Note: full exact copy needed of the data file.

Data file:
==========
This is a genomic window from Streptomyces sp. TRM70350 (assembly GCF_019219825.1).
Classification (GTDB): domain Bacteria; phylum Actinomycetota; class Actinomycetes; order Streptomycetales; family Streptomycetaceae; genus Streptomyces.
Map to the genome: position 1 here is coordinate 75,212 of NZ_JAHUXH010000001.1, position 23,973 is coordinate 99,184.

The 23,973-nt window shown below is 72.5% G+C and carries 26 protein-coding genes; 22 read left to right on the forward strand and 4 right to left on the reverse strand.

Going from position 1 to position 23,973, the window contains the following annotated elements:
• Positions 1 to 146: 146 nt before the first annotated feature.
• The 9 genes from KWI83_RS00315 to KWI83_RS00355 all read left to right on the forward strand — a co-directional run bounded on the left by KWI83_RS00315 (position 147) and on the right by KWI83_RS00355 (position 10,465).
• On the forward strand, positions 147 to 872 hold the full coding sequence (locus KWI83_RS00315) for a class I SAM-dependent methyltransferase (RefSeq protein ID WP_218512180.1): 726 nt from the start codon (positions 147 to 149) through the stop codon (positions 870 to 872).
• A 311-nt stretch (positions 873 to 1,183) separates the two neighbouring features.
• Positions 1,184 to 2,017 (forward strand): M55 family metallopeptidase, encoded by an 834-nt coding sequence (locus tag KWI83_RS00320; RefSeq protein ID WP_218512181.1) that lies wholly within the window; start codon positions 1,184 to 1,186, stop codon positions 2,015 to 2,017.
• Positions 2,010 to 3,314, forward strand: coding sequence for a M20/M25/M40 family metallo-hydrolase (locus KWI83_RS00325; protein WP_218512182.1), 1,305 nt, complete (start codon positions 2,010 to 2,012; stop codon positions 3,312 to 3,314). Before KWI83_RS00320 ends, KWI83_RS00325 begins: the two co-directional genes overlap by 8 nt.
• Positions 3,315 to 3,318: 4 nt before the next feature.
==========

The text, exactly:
This is a genomic window from Streptomyces sp. TRM70350 (assembly GCF_019219825.1).
Classification (GTDB): domain Bacteria; phylum Actinomycetota; class Actinomycetes; order Streptomycetales; family Streptomycetaceae; genus Streptomyces.
Map to the genome: position 1 here is coordinate 75,212 of NZ_JAHUXH010000001.1, position 23,973 is coordinate 99,184.

The 23,973-nt window shown below is 72.5% G+C and carries 26 protein-coding genes; 22 read left to right on the forward strand and 4 right to left on the reverse strand.

Going from position 1 to position 23,973, the window contains the following annotated elements:
• Positions 1 to 146: 146 nt before the first annotated feature.
• The 9 genes from KWI83_RS00315 to KWI83_RS00355 all read left to right on the forward strand — a co-directional run bounded on the left by KWI83_RS00315 (position 147) and on the right by KWI83_RS00355 (position 10,465).
• On the forward strand, positions 147 to 872 hold the full coding sequence (locus KWI83_RS00315) for a class I SAM-dependent methyltransferase (RefSeq protein ID WP_218512180.1): 726 nt from the start codon (positions 147 to 149) through the stop codon (positions 870 to 872).
• A 311-nt stretch (positions 873 to 1,183) separates the two neighbouring features.
• Positions 1,184 to 2,017 (forward strand): M55 family metallopeptidase, encoded by an 834-nt coding sequence (locus tag KWI83_RS00320; RefSeq protein ID WP_218512181.1) that lies wholly within the window; start codon positions 1,184 to 1,186, stop codon positions 2,015 to 2,017.
• Positions 2,010 to 3,314, forward strand: coding sequence for a M20/M25/M40 family metallo-hydrolase (locus KWI83_RS00325; protein WP_218512182.1), 1,305 nt, complete (start codon positions 2,010 to 2,012; stop codon positions 3,312 to 3,314). Before KWI83_RS00320 ends, KWI83_RS00325 begins: the two co-directional genes overlap by 8 nt.
• Positions 3,315 to 3,318: 4 nt before the next feature.